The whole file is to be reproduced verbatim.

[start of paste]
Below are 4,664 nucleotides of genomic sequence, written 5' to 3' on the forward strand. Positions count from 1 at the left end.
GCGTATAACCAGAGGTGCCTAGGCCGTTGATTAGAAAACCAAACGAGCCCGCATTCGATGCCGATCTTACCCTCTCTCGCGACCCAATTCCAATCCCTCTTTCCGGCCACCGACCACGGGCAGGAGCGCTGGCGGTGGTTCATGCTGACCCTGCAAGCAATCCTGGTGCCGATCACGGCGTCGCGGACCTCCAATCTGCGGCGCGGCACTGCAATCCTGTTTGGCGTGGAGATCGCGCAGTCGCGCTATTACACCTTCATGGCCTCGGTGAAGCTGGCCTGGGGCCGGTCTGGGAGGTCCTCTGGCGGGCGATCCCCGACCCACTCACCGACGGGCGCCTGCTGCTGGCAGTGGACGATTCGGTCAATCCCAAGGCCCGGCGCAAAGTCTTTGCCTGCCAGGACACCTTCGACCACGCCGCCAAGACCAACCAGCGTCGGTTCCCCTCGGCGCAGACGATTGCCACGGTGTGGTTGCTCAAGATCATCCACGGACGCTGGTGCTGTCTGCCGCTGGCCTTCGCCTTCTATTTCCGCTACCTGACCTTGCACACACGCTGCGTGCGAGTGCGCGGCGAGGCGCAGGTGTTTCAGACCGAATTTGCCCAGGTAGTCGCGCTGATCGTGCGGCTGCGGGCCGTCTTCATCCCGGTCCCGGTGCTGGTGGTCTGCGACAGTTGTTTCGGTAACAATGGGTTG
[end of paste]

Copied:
Below are 4,664 nucleotides of genomic sequence, written 5' to 3' on the forward strand. Positions count from 1 at the left end.
GCGTATAACCAGAGGTGCCTAGGCCGTTGATTAGAAAACCAAACGAGCCCGCATTCGATGCCGATCTTACCCTCTCTCGCGACCCAATTCCAATCCCTCTTTCCGGCCACCGACCACGGGCAGGAGCGCTGGCGGTGGTTCATGCTGACCCTGCAAGCAATCCTGGTGCCGATCACGGCGTCGCGGACCTCCAATCTGCGGCGCGGCACTGCAATCCTGTTTGGCGTGGAGATCGCGCAGTCGCGCTATTACACCTTCATGGCCTCGGTGAAGCTGGCCTGGGGCCGGTCTGGGAGGTCCTCTGGCGGGCGATCCCCGACCCACTCACCGACGGGCGCCTGCTGCTGGCAGTGGACGATTCGGTCAATCCCAAGGCCCGGCGCAAAGTCTTTGCCTGCCAGGACACCTTCGACCACGCCGCCAAGACCAACCAGCGTCGGTTCCCCTCGGCGCAGACGATTGCCACGGTGTGGTTGCTCAAGATCATCCACGGACGCTGGTGCTGTCTGCCGCTGGCCTTCGCCTTCTATTTCCGCTACCTGACCTTGCACACACGCTGCGTGCGAGTGCGCGGCGAGGCGCAGGTGTTTCAGACCGAATTTGCCCAGGTAGTCGCGCTGATCGTGCGGCTGCGGGCCGTCTTCATCCCGGTCCCGGTGCTGGTGGTCTGCGACAGTTGTTTCGGTAACAATGGGTTG